Blizzard Entertainment has finalized deals with its next two Overwatch League buyers, which includes rights to the cities of Houston and Philadelphia for $20 million per spot, sources close to the buyers and the game developer told ESPN.
In Philadelphia, Blizzard sealed the deal with Comcast Spectacor, the owner of the Philadelphia Flyers and sports branch of cable giant Comcast. OpTic Gaming and its new investor, a group led by Texas Rangers co-owner Neil Leibman, have purchased a spot in Houston.
Blizzard is currently pursuing Milwaukee Bucks co-owner Wesley Edens -- who is likely to participate -- and has offered him a slot with Chicago on the table, but no deal has been finalized and the location is subject to change, one source said. Regardless of location, Edens's team will be operated by his esports franchise, FlyQuest.
Each Overwatch League owner, including FlyQuest and OpTic, will need to create new brands, per Blizzard's rules of participation. The names for these geolocated brands have not yet been determined, sources said.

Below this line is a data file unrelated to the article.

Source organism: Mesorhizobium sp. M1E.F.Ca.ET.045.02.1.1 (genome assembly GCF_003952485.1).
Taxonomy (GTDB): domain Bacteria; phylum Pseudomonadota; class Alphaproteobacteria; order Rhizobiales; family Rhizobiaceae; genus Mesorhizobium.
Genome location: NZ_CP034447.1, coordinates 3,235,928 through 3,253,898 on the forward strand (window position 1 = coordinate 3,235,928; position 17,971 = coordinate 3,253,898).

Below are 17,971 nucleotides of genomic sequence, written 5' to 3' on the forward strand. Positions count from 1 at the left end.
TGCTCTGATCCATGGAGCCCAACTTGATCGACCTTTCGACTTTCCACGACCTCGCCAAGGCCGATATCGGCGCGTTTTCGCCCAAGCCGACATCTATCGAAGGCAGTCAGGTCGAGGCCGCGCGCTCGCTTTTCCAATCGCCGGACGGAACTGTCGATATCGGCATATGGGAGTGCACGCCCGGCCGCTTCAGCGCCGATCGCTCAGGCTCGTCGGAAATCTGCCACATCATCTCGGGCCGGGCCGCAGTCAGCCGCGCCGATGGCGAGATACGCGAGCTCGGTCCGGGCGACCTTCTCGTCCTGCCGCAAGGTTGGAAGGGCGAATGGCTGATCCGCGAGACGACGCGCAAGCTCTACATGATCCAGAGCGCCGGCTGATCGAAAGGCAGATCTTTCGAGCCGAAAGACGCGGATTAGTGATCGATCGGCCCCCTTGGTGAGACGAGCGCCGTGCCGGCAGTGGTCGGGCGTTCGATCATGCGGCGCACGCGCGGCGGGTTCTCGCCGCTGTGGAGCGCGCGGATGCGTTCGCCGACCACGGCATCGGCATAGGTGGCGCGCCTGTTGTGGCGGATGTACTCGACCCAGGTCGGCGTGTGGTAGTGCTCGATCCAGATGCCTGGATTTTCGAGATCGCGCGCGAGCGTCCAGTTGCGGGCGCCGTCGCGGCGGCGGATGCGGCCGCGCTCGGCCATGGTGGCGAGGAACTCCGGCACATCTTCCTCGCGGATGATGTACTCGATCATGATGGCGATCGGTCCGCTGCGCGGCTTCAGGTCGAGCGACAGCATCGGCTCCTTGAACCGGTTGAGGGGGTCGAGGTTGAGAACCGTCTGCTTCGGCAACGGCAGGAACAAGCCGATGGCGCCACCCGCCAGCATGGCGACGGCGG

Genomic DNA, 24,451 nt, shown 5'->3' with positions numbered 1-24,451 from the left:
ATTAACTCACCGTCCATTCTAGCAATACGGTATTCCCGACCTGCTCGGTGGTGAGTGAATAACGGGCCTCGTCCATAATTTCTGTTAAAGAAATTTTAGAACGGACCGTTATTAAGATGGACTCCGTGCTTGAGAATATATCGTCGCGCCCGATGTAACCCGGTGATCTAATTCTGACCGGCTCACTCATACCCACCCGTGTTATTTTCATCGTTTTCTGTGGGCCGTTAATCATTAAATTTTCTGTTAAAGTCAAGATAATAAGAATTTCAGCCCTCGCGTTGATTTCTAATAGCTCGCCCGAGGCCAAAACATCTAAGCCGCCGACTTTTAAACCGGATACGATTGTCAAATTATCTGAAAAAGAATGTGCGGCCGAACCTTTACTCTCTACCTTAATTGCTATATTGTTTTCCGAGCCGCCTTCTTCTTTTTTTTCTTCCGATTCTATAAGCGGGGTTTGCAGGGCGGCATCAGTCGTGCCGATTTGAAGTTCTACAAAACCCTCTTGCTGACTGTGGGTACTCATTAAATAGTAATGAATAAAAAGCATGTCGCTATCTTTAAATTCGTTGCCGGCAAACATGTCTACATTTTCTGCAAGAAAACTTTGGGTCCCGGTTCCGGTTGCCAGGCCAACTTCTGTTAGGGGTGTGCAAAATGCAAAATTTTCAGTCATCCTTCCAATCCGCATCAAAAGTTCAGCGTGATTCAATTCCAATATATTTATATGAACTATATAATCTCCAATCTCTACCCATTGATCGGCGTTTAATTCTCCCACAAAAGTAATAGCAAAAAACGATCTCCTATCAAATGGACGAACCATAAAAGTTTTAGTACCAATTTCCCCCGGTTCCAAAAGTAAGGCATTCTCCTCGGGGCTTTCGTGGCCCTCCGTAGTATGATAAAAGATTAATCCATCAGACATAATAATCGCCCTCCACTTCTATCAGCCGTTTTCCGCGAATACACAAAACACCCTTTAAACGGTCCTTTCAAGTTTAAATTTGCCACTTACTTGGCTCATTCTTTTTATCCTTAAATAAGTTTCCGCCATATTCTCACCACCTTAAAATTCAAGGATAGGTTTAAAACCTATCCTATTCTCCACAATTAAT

Blizzard has now recruited 13 teams, with 14 to be the total number for Season 1, according to sources. The launch of the league is set for the end of the year and will take place in Blizzard's new esports arena in Burbank, California, the developer announced last week.
The move will be Spectacor's first venture into esports. The Philadelphia-based company has owned the Philadelphia Flyers since its formation in 1974. It previously owned the Philadelphia 76ers until 2011 and currently operates several sports television channels, collectively called Comcast SportsNet.
OpTic and FlyQuest haven't held teams in Overwatch previously. OpTic is best known for its time in other first-person shooter games, including Call of Duty and Halo. FlyQuest has owned a League of Legends team since its formation in December, where Edens purchased Cloud9 Challenger's League Championship Series slot for a reported $1.8 million.
Prior to sealing these three deals, Blizzard had enlisted 10 buyers across the United States, England, China and South Korea. In the U.S., parties affiliated with the New England Patriots, New York Mets, Sacramento Kings, Miami Heat, Texas Rangers and several endemic esports brands have bought into the league. Internationally, Cloud9 purchased the slot for London, internet company NetEase purchased Shanghai and Kabam founders Kevin Chou and Kent Wakeford went for the Seoul, South Korea, slot.
Blizzard declined to comment.